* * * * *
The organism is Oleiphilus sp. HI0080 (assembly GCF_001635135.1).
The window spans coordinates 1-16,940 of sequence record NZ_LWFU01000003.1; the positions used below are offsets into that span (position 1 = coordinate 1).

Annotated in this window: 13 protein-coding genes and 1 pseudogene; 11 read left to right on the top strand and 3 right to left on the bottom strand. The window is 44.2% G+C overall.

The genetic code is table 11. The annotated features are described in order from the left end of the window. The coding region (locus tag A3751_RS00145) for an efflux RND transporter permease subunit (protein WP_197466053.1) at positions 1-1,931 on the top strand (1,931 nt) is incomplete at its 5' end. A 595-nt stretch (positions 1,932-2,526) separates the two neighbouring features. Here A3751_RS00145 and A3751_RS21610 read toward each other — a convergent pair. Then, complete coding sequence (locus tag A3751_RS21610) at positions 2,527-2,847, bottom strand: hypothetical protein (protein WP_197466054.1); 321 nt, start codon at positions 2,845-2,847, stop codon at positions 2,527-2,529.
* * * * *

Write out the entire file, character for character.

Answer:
The organism is Oleiphilus sp. HI0080 (assembly GCF_001635135.1).
The window spans coordinates 1-16,940 of sequence record NZ_LWFU01000003.1; the positions used below are offsets into that span (position 1 = coordinate 1).

Annotated in this window: 13 protein-coding genes and 1 pseudogene; 11 read left to right on the top strand and 3 right to left on the bottom strand. The window is 44.2% G+C overall.

The genetic code is table 11. The annotated features are described in order from the left end of the window. The coding region (locus tag A3751_RS00145) for an efflux RND transporter permease subunit (protein WP_197466053.1) at positions 1-1,931 on the top strand (1,931 nt) is incomplete at its 5' end. A 595-nt stretch (positions 1,932-2,526) separates the two neighbouring features. Here A3751_RS00145 and A3751_RS21610 read toward each other — a convergent pair. Then, complete coding sequence (locus tag A3751_RS21610) at positions 2,527-2,847, bottom strand: hypothetical protein (protein WP_197466054.1); 321 nt, start codon at positions 2,845-2,847, stop codon at positions 2,527-2,529.